Transport Minister Blade Nzimande is demanding answers after a fatal train crash in Pretoria north left at least three people dead and hundreds injured.
More than 600 commuters were injured when two trains collided near Pretoria's Mountain View train station on Tuesday.
Nzimande said that Passenger Rail Agency of South Africa (Prasa) management should account for the incident.
Reports suggest that the two trains were both travelling on the same line towards Pretoria from Mabopane when they collided.
The minister said preliminary investigations had revealed that cable theft was to blame for the accident. He wants a full brief on the role of security companies who were meant to be guarding the railways.
"These companies take hundreds of millions of rands, but we do not see any difference.
"I have said to the chairperson of the board that I want answers within the next few days as to what action is taken to address the security issue," said Nzimande.
He said that no security company should be awarded a tender by Prasa "if it is not able to demonstrate what it has done in order to deal with issues of theft, and failure to force such demonstrations would be turning Prasa into an ATM".
The minister endured the rain at the crash scene as he examined the wreckage first-hand and was briefed by engineers on site about what had led to the trains colliding.
"We need a strategy, but at the same time we need accountability from management, because families may have lost breadwinners from this fatal crash."
Nzimande has called on the Railway Safety Regulator of South Africa (RSR) to go "deeper in its investigations". He also challenged his department to look into rail safety in the country.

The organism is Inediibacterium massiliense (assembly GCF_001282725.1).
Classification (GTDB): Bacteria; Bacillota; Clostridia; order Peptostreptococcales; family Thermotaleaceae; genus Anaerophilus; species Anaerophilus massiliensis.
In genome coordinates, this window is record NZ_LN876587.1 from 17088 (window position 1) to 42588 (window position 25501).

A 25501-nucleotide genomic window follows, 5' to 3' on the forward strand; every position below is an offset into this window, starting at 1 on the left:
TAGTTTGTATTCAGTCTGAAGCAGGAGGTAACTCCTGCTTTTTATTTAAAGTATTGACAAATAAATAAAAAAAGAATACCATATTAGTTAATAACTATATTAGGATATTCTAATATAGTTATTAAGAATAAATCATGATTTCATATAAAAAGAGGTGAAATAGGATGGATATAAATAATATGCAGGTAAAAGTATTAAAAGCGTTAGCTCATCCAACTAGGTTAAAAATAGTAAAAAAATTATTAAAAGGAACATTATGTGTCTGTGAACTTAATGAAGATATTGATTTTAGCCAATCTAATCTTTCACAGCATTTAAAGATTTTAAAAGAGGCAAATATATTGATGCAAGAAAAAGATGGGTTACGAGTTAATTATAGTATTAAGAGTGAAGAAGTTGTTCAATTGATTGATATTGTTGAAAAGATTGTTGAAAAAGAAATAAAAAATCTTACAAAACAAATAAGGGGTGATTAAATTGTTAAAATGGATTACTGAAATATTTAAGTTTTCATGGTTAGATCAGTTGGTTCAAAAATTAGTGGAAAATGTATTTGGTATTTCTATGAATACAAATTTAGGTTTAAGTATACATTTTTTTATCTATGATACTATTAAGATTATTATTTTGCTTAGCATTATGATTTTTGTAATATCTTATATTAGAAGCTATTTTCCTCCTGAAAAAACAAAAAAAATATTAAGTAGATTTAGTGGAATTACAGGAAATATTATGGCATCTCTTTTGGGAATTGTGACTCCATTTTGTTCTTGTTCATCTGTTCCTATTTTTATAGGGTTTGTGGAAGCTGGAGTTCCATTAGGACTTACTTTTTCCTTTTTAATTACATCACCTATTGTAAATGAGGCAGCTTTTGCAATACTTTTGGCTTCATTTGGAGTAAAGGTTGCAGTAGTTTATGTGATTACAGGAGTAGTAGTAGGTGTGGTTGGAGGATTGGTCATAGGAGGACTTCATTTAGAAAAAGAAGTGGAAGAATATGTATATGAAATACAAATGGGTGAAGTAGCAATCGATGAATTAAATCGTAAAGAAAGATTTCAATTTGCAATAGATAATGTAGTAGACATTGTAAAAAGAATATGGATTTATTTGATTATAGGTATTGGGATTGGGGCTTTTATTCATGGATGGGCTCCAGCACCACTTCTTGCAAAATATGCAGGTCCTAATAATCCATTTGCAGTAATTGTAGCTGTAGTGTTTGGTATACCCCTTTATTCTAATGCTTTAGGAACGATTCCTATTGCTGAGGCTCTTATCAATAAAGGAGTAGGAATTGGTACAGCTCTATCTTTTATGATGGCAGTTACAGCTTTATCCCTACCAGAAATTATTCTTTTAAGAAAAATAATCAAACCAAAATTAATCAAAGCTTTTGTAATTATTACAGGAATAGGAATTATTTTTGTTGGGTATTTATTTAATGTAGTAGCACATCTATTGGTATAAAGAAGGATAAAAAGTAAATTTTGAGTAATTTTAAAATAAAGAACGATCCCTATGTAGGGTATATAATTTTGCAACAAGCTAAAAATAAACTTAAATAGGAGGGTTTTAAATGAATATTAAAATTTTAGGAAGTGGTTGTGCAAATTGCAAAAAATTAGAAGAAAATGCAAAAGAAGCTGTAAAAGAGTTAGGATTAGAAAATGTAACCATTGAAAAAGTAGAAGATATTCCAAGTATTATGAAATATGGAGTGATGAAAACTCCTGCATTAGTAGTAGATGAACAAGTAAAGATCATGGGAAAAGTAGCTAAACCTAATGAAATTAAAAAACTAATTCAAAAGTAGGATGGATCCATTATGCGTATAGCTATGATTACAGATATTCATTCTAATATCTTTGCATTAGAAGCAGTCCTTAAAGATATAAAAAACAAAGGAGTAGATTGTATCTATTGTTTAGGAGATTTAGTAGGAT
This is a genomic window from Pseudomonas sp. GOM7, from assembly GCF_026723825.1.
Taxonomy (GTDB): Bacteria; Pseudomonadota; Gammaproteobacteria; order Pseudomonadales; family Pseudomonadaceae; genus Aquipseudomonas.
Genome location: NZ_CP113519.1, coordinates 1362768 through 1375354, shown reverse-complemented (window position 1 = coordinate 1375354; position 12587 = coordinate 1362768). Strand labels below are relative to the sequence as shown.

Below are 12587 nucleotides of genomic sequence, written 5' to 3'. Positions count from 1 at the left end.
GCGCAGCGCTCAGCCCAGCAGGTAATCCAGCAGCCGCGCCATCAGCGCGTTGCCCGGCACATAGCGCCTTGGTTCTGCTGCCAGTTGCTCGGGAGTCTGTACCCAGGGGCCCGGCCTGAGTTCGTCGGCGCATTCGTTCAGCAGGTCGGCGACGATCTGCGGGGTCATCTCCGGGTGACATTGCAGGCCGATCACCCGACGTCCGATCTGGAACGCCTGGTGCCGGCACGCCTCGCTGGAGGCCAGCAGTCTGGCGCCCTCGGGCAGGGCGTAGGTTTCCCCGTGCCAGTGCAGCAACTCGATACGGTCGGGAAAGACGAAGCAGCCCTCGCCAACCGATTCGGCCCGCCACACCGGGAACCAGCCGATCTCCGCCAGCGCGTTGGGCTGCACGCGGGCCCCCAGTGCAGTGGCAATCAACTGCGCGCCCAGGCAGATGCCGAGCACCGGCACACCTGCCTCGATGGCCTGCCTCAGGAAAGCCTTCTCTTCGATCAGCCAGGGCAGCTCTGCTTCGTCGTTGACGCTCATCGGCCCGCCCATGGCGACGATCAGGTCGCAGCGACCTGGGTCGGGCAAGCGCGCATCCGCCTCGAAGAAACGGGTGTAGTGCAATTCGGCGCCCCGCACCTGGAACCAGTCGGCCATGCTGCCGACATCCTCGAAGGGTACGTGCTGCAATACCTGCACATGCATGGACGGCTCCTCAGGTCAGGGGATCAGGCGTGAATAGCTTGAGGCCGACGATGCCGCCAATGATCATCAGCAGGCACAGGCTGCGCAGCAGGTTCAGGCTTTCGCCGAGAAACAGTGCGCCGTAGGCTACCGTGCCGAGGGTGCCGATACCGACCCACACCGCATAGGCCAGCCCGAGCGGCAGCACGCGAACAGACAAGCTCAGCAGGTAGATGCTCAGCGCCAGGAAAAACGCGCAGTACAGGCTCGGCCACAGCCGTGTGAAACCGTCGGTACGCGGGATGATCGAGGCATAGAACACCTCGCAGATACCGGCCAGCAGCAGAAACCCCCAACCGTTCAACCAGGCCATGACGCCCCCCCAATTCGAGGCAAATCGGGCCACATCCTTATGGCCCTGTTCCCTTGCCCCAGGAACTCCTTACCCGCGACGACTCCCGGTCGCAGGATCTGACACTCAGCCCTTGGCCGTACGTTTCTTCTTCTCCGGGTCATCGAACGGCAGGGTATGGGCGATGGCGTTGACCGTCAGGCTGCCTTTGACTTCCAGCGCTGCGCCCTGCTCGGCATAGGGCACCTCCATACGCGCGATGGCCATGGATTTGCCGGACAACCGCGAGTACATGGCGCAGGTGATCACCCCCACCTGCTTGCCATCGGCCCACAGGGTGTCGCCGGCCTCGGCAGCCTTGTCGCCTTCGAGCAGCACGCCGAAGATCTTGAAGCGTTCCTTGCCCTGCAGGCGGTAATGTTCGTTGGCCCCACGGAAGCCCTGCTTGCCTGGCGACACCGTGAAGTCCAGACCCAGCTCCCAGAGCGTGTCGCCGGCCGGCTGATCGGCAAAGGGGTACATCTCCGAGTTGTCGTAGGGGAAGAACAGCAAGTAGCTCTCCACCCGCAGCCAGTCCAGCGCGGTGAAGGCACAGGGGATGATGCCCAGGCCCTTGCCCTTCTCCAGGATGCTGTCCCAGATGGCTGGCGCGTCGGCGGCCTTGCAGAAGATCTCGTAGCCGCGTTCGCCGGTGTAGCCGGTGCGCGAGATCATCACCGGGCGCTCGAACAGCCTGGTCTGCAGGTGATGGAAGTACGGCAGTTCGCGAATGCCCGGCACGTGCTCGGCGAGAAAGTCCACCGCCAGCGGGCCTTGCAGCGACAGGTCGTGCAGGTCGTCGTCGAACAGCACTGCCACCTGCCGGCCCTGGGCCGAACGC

In October, the Gauteng High Court in Pretoria issued a supervisory order instructing Prasa to comply with the safety requirements set out by the RSR.
Subsequently, the regulatory body made known its intention to revoke Prasa's safety permit after two trains collided on October 4 near Van Riebeeck station in Kempton Park during manual authorisation.
Prasa took to the courts in an effort to keep operating, despite safety concerns, and the RSR eventually rescinded its decision to suspend, seemingly so that millions of commuters across the country would not be inconvenienced.
However, the United National Transport Union (Untu) has not spared Nzimande from blame, saying both the minister and Prasa must be held accountable.
Untu's general secretary Steve Harris said that the collision could have been prevented if Prasa had ensured that its management had implemented the terms of the court order that had been granted against it by Judge Cassim Sadiwalle in October.
"In terms of the court order, Prasa had to ensure that a supervisor oversees each and every manual authorisation of a train control officer to eliminate human errors from occurring, as was the case with all the train collisions in Gauteng over the last three years," said Harris.
Nzimande has now instructed Prasa to ensure that its automated signalling system is fully installed urgently, while it also considers ways to ensure that cables, among other equipment, are secured.
Prasa board chairperson Khanyisile Kweyama said that some stations were closed off during the December holidays, with officials installing the automated signalling system, and assured that 90% of the project had already been completed.
"If we can fix all these other side issues (theft), we should be able to properly roll out the authorisation system," Kweyama said.
She said that the board had also committed to the rail regulator that the system would be implemented soon.